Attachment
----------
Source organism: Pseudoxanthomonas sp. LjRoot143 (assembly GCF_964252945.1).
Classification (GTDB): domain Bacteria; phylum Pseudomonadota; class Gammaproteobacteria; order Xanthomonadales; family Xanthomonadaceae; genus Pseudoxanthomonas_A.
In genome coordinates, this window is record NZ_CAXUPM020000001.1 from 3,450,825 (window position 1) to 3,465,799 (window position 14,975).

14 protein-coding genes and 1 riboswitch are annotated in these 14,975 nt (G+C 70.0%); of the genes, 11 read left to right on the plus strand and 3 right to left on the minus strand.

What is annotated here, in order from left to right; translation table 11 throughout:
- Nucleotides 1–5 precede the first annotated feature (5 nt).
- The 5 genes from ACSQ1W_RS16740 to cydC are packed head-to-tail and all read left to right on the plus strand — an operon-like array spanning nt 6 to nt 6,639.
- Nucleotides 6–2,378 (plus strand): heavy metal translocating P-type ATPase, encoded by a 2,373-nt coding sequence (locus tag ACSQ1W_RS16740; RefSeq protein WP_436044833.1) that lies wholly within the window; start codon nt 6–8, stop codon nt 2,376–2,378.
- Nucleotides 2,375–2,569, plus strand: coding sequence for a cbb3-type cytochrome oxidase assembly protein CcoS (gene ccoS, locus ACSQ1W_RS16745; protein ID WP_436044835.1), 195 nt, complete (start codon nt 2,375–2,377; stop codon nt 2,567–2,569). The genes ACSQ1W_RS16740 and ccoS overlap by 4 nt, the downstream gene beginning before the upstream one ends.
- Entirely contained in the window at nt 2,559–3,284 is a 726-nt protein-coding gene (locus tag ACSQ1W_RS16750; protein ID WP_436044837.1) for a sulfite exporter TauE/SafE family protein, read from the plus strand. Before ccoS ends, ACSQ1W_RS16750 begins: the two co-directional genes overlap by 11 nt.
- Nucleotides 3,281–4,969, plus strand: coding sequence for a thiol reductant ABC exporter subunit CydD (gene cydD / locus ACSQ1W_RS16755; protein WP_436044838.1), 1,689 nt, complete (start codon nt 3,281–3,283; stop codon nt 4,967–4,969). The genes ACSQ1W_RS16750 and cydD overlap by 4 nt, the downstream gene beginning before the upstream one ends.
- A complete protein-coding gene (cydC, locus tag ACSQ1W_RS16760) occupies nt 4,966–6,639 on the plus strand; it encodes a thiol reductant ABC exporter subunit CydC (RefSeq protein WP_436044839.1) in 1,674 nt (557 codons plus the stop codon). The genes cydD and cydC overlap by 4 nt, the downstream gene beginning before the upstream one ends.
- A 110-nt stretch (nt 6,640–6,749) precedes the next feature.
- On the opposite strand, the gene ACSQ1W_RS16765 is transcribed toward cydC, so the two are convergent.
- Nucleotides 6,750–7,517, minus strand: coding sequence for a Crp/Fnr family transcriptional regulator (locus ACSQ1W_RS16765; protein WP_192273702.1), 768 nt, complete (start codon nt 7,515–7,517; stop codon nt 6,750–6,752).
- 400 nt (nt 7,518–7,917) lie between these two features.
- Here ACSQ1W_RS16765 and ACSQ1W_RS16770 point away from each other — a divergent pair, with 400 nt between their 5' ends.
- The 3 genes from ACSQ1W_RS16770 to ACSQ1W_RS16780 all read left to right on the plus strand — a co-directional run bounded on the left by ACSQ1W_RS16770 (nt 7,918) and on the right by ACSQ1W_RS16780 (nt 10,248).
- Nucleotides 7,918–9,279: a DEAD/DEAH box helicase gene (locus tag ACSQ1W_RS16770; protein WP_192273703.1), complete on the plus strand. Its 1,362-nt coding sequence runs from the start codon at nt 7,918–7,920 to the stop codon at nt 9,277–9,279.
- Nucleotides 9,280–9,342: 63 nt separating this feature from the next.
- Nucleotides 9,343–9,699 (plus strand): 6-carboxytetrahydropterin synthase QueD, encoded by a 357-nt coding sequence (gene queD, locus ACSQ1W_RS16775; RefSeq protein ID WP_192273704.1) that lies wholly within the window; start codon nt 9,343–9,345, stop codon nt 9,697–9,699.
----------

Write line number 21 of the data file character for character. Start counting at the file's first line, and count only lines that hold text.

- Nucleotides 9,343–9,699 (plus strand): 6-carboxytetrahydropterin synthase QueD, encoded by a 357-nt coding sequence (gene queD, locus ACSQ1W_RS16775; RefSeq protein ID WP_192273704.1) that lies wholly within the window; start codon nt 9,343–9,345, stop codon nt 9,697–9,699.